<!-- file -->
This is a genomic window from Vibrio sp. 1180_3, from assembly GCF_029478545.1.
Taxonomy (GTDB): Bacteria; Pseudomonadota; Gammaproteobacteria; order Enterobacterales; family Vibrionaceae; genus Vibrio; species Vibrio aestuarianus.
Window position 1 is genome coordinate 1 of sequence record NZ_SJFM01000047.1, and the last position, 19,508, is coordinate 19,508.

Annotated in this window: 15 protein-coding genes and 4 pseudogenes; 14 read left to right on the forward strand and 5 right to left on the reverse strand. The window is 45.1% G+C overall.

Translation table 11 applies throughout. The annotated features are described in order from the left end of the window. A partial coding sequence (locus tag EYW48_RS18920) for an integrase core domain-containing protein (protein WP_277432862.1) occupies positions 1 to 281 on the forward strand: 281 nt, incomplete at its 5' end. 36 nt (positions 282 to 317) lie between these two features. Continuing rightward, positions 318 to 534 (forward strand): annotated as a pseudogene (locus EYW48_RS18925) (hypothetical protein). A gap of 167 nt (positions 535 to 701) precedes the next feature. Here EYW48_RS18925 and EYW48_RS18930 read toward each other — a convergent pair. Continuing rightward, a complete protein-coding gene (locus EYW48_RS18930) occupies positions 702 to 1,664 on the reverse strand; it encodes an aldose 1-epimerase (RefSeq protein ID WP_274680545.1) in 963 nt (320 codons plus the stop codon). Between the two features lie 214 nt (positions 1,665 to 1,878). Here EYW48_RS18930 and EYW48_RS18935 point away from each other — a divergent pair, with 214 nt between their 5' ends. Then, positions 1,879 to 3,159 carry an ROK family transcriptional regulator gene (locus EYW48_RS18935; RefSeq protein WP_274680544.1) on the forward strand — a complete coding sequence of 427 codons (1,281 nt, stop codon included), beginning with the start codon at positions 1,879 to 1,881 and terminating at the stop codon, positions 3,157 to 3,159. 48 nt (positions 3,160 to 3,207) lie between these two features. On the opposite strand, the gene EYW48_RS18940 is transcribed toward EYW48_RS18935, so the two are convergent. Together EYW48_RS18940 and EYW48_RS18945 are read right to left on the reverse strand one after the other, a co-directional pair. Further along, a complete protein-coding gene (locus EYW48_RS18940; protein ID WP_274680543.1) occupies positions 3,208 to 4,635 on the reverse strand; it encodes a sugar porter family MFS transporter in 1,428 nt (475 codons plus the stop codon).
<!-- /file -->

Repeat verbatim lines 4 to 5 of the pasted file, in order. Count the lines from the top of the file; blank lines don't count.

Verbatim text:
Annotated in this window: 15 protein-coding genes and 4 pseudogenes; 14 read left to right on the forward strand and 5 right to left on the reverse strand. The window is 45.1% G+C overall.

Translation table 11 applies throughout. The annotated features are described in order from the left end of the window. A partial coding sequence (locus tag EYW48_RS18920) for an integrase core domain-containing protein (protein WP_277432862.1) occupies positions 1 to 281 on the forward strand: 281 nt, incomplete at its 5' end. 36 nt (positions 282 to 317) lie between these two features. Continuing rightward, positions 318 to 534 (forward strand): annotated as a pseudogene (locus EYW48_RS18925) (hypothetical protein). A gap of 167 nt (positions 535 to 701) precedes the next feature. Here EYW48_RS18925 and EYW48_RS18930 read toward each other — a convergent pair. Continuing rightward, a complete protein-coding gene (locus EYW48_RS18930) occupies positions 702 to 1,664 on the reverse strand; it encodes an aldose 1-epimerase (RefSeq protein ID WP_274680545.1) in 963 nt (320 codons plus the stop codon). Between the two features lie 214 nt (positions 1,665 to 1,878). Here EYW48_RS18930 and EYW48_RS18935 point away from each other — a divergent pair, with 214 nt between their 5' ends. Then, positions 1,879 to 3,159 carry an ROK family transcriptional regulator gene (locus EYW48_RS18935; RefSeq protein WP_274680544.1) on the forward strand — a complete coding sequence of 427 codons (1,281 nt, stop codon included), beginning with the start codon at positions 1,879 to 1,881 and terminating at the stop codon, positions 3,157 to 3,159. 48 nt (positions 3,160 to 3,207) lie between these two features. On the opposite strand, the gene EYW48_RS18940 is transcribed toward EYW48_RS18935, so the two are convergent. Together EYW48_RS18940 and EYW48_RS18945 are read right to left on the reverse strand one after the other, a co-directional pair. Further along, a complete protein-coding gene (locus EYW48_RS18940; protein ID WP_274680543.1) occupies positions 3,208 to 4,635 on the reverse strand; it encodes a sugar porter family MFS transporter in 1,428 nt (475 codons plus the stop codon).